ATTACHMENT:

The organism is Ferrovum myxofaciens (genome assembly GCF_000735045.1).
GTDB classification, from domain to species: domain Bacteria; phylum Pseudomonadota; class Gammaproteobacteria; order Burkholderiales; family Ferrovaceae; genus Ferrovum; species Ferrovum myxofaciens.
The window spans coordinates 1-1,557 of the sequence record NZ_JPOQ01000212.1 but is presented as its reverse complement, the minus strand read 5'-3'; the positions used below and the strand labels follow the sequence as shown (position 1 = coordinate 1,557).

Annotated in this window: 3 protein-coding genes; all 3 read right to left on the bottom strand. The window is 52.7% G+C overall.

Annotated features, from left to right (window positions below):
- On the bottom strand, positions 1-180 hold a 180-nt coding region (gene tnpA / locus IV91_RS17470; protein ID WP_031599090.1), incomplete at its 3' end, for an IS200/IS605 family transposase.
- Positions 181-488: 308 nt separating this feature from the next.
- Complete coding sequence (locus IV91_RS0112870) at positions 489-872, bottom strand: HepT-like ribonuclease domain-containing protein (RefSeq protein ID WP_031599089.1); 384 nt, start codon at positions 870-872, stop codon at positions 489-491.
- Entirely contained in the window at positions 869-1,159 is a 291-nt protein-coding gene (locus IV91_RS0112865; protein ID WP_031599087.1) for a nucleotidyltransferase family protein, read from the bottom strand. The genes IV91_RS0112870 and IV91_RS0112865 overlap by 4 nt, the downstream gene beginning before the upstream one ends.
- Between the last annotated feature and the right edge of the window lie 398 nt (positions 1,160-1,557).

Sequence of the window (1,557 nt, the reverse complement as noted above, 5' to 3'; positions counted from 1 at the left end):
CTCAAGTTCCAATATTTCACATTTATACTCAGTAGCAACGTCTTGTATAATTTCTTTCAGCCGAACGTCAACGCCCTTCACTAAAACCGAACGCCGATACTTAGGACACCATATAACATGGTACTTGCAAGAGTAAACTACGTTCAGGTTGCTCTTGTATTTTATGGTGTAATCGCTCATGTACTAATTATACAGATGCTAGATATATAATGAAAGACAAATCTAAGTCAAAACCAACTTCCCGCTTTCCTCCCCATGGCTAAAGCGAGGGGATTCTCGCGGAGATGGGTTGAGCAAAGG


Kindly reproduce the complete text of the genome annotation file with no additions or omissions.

The organism is Ferrovum myxofaciens (genome assembly GCF_000735045.1).
GTDB classification, from domain to species: domain Bacteria; phylum Pseudomonadota; class Gammaproteobacteria; order Burkholderiales; family Ferrovaceae; genus Ferrovum; species Ferrovum myxofaciens.
The window spans coordinates 1-1,557 of the sequence record NZ_JPOQ01000212.1 but is presented as its reverse complement, the minus strand read 5'-3'; the positions used below and the strand labels follow the sequence as shown (position 1 = coordinate 1,557).

Annotated in this window: 3 protein-coding genes; all 3 read right to left on the bottom strand. The window is 52.7% G+C overall.

Annotated features, from left to right (window positions below):
- On the bottom strand, positions 1-180 hold a 180-nt coding region (gene tnpA / locus IV91_RS17470; protein ID WP_031599090.1), incomplete at its 3' end, for an IS200/IS605 family transposase.
- Positions 181-488: 308 nt separating this feature from the next.
- Complete coding sequence (locus IV91_RS0112870) at positions 489-872, bottom strand: HepT-like ribonuclease domain-containing protein (RefSeq protein ID WP_031599089.1); 384 nt, start codon at positions 870-872, stop codon at positions 489-491.
- Entirely contained in the window at positions 869-1,159 is a 291-nt protein-coding gene (locus IV91_RS0112865; protein ID WP_031599087.1) for a nucleotidyltransferase family protein, read from the bottom strand. The genes IV91_RS0112870 and IV91_RS0112865 overlap by 4 nt, the downstream gene beginning before the upstream one ends.
- Between the last annotated feature and the right edge of the window lie 398 nt (positions 1,160-1,557).

Sequence of the window (1,557 nt, the reverse complement as noted above, 5' to 3'; positions counted from 1 at the left end):
CTCAAGTTCCAATATTTCACATTTATACTCAGTAGCAACGTCTTGTATAATTTCTTTCAGCCGAACGTCAACGCCCTTCACTAAAACCGAACGCCGATACTTAGGACACCATATAACATGGTACTTGCAAGAGTAAACTACGTTCAGGTTGCTCTTGTATTTTATGGTGTAATCGCTCATGTACTAATTATACAGATGCTAGATATATAATGAAAGACAAATCTAAGTCAAAACCAACTTCCCGCTTTCCTCCCCATGGCTAAAGCGAGGGGATTCTCGCGGAGATGGGTTGAGCAAAGG